Peggy Flanagan was 25 years old and fresh off a victory for a Minneapolis school board seat when a geography teacher in jeans and a T-shirt strolled into her class at Camp Wellstone.
It was her job at the camp — named after the late U.S. Sen. Paul Wellstone — to train Democrats how to run for office. And the schoolteacher from Mankato was as green as they got. At 41, his only experience in politics was a stint volunteering for John Kerry’s presidential campaign.
And he wanted to topple a giant: Republican Gil Gutknecht, a six-term congressman representing Minnesota’s conservative 1st District.
“As a Democrat? Running against Gil Gutknecht?” Flanagan remembers saying. “And we’re like, good luck, but come on in!”
With Flanagan’s help that candidate, Tim Walz, went on to beat Gutknecht in 2006. They became friends, and more than a decade later, Walz sought her help again: running alongside him in his race for governor.
Now a year into their administration, they’re establishing their own model for governor and lieutenant, with Flanagan staking out a prominent role. She moved into an office down the hall from Walz. She has a big say in policies and positions as his top adviser behind the scenes. In public, she flanks him at nearly all public appearances, often speaking before the governor.
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That’s in part because of how they met — Flanagan as the experienced politico, showing Walz the way.
“It seemed to me at that time that a schoolteacher with no experience should not be in Congress. It was a horrible way to look at it, but we were conditioned to think that. There were people who were groomed to do this,” Walz remembered. “It was with Peggy for the first time I realized that good candidates are the ones that didn’t plan their life to be in office but their life prepared them well.”
In Minnesota, the governor and lieutenant governor are a package deal on the ballot, so the pick is typically a political one. The lieutenant governor candidate can help make the ticket more balanced — in terms of race, gender, geography or ideology — and therefore palatable to a broader swath of voters.
Once they’re in office, however, lieutenant governors tend to fade to the background. That was the case with former DFL Lt. Gov. Yvonne Prettner-Solon, who left her Duluth seat in the state Senate to run alongside Minneapolis Democrat Mark Dayton in 2010. They won but were rarely seen together working on issues. By the time Dayton’s 2014 reelection came around, she wasn’t on the ticket again.
But when Walz was preparing to launch his gubernatorial bid in 2017, Flanagan, then serving in the state Legislature, was the only name on his list. He pitched to her something different: running together as a team from day one. Most gubernatorial candidates wait until months before the election to decide who their lieutenant candidate is.
That approach has translated into their work in St. Paul, where Walz describes Flanagan as his top adviser.
“Every major decision she is there from the beginning and helps me see about them differently and think about them differently,” Walz said. “You have a 55-year-old rural white guy who was in the Army and coached football, and you have a 39-year-old indigenous woman who lived in St. Louis Park. That brings a wealth of [ways] to approach these issues.”
It was Flanagan who insisted that the administration push for the first increase in decades to the Minnesota Family Investment Program (MFIP), a cash assistance program for low-income families that she received as a kid. Despite disagreements between a divided House and Senate, an increase of $100 a month per family was included in the final budget deal.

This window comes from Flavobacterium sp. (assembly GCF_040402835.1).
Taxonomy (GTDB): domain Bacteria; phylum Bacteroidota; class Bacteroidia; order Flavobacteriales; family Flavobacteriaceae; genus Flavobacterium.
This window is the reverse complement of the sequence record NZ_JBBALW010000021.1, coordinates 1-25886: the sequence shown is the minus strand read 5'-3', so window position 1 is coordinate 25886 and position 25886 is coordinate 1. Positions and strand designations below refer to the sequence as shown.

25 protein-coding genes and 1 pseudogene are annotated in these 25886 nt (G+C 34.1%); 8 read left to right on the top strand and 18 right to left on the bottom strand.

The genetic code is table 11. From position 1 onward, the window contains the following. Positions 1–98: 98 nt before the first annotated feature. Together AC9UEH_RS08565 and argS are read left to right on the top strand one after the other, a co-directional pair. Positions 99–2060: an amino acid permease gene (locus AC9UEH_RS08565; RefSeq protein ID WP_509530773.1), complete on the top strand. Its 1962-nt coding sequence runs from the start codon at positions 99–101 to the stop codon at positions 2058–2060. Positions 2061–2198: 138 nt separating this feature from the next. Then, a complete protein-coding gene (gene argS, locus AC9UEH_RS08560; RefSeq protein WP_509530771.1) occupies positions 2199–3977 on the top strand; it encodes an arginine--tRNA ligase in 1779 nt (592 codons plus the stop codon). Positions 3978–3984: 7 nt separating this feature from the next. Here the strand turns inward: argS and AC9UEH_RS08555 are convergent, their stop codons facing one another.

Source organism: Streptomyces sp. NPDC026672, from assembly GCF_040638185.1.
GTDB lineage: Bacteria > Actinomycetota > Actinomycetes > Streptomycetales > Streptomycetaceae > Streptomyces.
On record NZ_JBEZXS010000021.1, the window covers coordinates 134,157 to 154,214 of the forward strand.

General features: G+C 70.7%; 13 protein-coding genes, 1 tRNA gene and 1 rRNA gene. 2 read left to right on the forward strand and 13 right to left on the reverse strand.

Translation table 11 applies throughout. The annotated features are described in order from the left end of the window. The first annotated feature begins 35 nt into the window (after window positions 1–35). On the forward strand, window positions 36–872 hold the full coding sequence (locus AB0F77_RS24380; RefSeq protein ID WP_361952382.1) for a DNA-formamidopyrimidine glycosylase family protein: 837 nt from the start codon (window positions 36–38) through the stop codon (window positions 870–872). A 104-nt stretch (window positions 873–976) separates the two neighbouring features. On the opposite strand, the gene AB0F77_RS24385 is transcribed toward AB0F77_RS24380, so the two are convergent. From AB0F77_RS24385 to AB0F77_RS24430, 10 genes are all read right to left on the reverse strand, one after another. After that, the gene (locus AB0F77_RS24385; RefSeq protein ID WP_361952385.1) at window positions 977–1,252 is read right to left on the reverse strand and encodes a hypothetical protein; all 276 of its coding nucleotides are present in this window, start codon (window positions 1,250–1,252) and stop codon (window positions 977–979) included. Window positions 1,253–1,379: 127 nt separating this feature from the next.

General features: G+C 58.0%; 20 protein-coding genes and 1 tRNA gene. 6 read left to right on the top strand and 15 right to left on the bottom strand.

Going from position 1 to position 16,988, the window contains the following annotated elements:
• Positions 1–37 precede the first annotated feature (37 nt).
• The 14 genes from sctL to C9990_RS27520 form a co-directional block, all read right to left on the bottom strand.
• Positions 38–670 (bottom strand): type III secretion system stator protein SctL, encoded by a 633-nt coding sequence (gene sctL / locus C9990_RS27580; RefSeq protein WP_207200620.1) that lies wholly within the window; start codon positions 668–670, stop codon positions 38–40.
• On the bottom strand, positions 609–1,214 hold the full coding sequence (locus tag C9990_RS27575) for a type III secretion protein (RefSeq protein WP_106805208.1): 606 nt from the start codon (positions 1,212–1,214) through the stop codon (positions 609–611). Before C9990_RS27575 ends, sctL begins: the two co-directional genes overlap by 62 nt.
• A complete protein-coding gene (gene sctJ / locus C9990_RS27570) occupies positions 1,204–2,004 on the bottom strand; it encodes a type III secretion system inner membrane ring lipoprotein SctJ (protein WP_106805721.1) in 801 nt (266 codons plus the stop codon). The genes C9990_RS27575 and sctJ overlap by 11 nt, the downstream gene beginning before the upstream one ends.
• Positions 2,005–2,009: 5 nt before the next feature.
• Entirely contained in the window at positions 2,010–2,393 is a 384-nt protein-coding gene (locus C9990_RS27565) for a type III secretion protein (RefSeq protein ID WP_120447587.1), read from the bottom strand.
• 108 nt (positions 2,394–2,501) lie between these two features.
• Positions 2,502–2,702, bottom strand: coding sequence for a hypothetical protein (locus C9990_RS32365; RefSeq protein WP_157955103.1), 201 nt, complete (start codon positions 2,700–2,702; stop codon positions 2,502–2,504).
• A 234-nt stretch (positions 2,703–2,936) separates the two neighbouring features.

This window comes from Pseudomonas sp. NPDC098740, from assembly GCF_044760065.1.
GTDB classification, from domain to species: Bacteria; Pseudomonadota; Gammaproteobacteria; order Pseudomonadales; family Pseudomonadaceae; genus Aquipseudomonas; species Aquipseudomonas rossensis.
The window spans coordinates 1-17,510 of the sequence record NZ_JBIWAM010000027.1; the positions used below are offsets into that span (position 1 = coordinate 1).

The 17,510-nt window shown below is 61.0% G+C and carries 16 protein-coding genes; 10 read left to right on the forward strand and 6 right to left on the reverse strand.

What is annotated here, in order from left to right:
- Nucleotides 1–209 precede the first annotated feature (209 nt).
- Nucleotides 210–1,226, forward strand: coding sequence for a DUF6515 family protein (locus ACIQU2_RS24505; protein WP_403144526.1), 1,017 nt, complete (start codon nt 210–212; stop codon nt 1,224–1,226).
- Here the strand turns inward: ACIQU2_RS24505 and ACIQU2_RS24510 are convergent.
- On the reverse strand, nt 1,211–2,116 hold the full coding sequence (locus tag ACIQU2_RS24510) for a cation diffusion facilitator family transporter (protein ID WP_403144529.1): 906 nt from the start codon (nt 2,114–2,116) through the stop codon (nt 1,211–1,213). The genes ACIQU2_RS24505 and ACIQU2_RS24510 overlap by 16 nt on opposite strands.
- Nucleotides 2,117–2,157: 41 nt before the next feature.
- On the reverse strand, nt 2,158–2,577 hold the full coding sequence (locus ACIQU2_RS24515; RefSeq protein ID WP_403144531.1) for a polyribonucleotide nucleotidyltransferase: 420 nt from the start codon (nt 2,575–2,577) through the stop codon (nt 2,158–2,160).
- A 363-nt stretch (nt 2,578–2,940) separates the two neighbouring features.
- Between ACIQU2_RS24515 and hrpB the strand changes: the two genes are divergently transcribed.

They’re a political odd couple, but they say their partnership works.
“We have an unlikely friendship, but it’s pretty cool,” Flanagan said. “We both recognize that the other has different lived experiences. I think we both come back to that if there’s ever a tricky spot, let me tell you where I’m coming from. There have been times when he’s changed my mind or I’ve changed his.”
There were bumpy moments during their first year that challenged their way of doing things. Flanagan, a member of the White Earth Nation, was devastated when it was revealed last summer that the state had overpaid her tribe, as well as the Leech Lake Band of Ojibwe, roughly $29 million in federal funds over the course of more than a decade for substance abuse treatments. The state wanted the tribes to help pay that money back.
Before the payment issue, the Walz administration had been working to repair relationships with the state’s 11 tribes, issuing an executive order to work government-to-government with them.
“When that came up I was like, come on,” she said. “It felt like a real setback and challenge, and of course I took it personally.”
Walz said Flanagan recused herself from the issue, but he was able to take over in her absence and work out a plan with the tribes going forward. After knowing each other for 15 years and a long run on the campaign trail, one can easily step in where the other can’t.
“If he’s had to lead a difficult negotiation and then we’re dealing with the next issue she can step in to a meeting and help guide things,” said Chris Schmitter, Walz’s chief of staff. “It’s been fun to me to see how they complement each other and how that energy is really infectious to the rest of the staff.”
Both make clear that Walz is governor and makes the final call on issues, but he said he wouldn’t be in that position without meeting Flanagan at Camp Wellstone nearly 15 years ago, as a first-time candidate who knew nothing about politics.
“I thought I had to shape myself to being people who I thought were politicians, and I thought, I’ll never be able to give a speech like that. That’s not how I talk, that’s not how I think,” he said. “It was [Flanagan] who said, ‘You need to be your own self, and if that works as a candidate it works.’”